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Originally Published: October 22, 2013

Good Government Group believes constitutional amendment is misplaced reform

Too small and insufficient a measure when far greater

Reforms are needed in State’s Judicial System

Citizens Union Board Chair Peter Sherwin and Executive Director Dick Dadey today announce that Citizens Union opposes the ballot proposition amending the state constitution by extending the retirement age for only certain state judges.  

Citizens Union is pragmatic in working for and achieving reform to our state government and appreciates that effective reform is often achieved in increments.  We are concerned, however, that the reform proposed by this amendment is too small a change. Citizens Union’s concerns are as follows:

  1. It is too selective in whose retirement age gets raised because it applies only to certain state judges and does so irregularly.
  2. It establishes different retirement ages for Court of Appeals judges based simply on the time when they are appointed or reappointed.
  3. Insufficiently addresses the need to create new Family Court judicial seats by transferring judges from the Supreme Court to sit in Family Court.
  4. It does very little to make the court system more efficient.

To understand Citizens Union’s reasoning, it is important to know first the specifics of the proposal.  

All New York State judges must currently retire at age 70; however, justices of the Supreme Court (one of the State’s trial courts) can remain until 76 upon being “certificated.”  This process requires the state’s court administrators to find the Supreme Court justice physically and mentally capable of performing her or his judicial duties, and that there is a need for the justice to continue to serve in the court system.  A justice continuing past age 70 must undergo this certification procedure every two years during the period from age 70 to 76. The amendment would increase the age at which Supreme Court justices may remain on the bench from 76 to 80, using the certification process.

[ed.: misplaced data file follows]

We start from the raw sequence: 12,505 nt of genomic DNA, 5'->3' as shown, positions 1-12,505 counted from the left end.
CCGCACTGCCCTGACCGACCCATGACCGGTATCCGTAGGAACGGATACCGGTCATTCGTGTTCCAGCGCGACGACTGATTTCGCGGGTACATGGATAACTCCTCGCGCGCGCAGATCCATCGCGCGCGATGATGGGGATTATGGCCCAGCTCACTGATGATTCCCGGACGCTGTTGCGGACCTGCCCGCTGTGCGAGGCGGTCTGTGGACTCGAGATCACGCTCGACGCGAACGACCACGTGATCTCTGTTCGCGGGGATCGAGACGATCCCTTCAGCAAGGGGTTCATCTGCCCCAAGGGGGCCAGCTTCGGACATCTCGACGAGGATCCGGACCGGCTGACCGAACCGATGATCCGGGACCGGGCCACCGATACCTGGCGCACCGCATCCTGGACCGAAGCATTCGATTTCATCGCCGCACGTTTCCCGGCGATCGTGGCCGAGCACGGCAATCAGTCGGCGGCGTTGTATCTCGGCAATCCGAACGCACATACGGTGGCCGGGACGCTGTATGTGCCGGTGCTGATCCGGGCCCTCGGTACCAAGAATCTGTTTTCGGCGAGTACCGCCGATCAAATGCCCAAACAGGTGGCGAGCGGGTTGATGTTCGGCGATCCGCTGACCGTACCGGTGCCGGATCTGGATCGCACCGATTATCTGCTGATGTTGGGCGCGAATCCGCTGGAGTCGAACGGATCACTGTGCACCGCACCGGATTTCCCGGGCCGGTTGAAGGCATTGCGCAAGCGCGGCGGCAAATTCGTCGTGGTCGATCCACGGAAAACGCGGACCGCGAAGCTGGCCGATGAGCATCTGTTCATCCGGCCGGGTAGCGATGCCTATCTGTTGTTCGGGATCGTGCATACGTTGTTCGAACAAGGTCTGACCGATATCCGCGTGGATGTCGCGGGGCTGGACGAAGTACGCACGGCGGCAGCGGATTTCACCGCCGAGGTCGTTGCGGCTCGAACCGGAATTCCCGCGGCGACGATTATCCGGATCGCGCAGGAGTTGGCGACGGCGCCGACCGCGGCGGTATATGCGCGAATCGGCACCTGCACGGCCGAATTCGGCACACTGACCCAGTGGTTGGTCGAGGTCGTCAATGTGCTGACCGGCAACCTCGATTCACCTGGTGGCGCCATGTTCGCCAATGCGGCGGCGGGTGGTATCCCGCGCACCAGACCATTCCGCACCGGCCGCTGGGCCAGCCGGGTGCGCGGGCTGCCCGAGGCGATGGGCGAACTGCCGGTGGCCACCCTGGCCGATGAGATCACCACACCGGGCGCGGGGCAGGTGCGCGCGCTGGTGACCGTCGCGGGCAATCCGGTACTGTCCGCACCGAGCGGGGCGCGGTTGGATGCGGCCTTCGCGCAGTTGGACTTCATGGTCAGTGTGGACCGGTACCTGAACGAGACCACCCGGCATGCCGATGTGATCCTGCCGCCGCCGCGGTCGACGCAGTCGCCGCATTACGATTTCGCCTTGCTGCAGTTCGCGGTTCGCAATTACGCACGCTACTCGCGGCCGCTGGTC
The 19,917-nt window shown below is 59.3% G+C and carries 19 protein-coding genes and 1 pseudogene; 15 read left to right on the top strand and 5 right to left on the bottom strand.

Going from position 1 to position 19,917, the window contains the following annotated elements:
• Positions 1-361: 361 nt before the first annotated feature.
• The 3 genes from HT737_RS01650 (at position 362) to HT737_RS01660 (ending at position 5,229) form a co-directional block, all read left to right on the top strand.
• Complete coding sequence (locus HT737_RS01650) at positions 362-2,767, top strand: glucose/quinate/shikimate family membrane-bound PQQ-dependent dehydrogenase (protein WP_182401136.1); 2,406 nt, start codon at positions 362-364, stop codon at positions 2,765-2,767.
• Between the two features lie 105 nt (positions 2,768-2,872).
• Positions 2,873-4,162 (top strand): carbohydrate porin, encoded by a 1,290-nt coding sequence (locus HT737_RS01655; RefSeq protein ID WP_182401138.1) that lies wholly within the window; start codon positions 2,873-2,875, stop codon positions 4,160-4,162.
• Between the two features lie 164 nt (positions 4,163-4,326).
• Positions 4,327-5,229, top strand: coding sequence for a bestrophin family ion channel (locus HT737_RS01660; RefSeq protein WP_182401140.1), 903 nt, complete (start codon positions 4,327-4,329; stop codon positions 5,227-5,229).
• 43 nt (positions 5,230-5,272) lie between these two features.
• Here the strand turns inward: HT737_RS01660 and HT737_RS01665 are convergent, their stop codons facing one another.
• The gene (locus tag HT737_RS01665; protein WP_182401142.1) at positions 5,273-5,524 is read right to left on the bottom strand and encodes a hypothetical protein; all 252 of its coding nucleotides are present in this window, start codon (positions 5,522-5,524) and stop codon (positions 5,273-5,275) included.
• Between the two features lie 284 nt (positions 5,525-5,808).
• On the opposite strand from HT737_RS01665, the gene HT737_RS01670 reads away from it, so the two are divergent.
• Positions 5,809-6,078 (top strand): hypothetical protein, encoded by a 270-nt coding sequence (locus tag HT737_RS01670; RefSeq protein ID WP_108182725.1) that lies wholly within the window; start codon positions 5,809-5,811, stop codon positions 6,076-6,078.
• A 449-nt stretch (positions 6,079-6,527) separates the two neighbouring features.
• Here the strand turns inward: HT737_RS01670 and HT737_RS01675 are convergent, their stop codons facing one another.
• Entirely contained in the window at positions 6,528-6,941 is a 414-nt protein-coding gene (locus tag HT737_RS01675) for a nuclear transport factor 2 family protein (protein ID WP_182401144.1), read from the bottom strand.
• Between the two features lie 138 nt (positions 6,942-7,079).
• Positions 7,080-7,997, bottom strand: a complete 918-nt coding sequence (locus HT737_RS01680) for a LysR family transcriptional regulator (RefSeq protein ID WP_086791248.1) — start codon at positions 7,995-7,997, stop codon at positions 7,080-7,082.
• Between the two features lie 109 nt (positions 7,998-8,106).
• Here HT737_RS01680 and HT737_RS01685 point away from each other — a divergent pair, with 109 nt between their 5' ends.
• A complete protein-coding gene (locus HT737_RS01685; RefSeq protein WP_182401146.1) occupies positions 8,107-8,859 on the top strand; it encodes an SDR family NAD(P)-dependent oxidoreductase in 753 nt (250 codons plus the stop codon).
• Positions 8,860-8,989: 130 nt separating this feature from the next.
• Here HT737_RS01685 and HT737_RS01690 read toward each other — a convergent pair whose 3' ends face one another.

The amendment would additionally permit judges of the State’s highest court, the Court of Appeals, to remain on the bench beyond age 70 without any certification process to finish out his or her term but not beyond age 80; if a Court of Appeals judge’s term expires after age 70, he or she would not be eligible for reappointment.

Citizens Union believes there is no principled reason for raising the retirement age for only two groups of judges – judges of the Court of Appeals and the Supreme Court – and not having the same apply to the majority of the state’s judges.  Further, even the amendment’s limited changes appear arbitrary. Supreme Court justices would be certificated, but no such evaluation process would be in place for Court of Appeals judges to determine whether they are able to perform the duties of the office.  In addition, Court of Appeals judges whose terms expire while in their 70s have to leave the bench immediately before reaching 80 and cannot be reappointed, whereas those judges whose terms expire in their late 60s can be reappointed to serve until 80. Their retirement age will thus be determined by the vagary of their age at the time of appointment.  

Proponents of this measure argue that it will provide additional judges to a court system that badly needs them.  Citizens Union believes, however, that on balance this is not a particularly effective way to address that need. Citizens Union has supported reforms to the judicial system to simplify and modernize the state’s court system by consolidating the nine trial courts into a two-tiered system.  While we recognize that this reform has not yet gained sufficient traction, we believe that this limited- effect amendment is not a substitute for this important and much needed systemic reform, which would address more effectively the shortage of judges and provide for greater efficiencies in the court system.  The State Legislature also currently has the authority to create additional judgeships in many courts, particularly in New York’s Family Courts where the number of judges has not kept up with the burgeoning caseload.

The current certification process for Supreme Court justices over 70 is also ineffective, in that virtually all justices who seek to remain on the bench past age 70 have been permitted to do so.  To address this concern, the Chief Judge of the State of New York has proposed improvements to the certification process, including providing for a public hearing process. We applaud the Chief Judge for proposing improvements to the process, which are needed and should be implemented regardless of whether this amendment is adopted.

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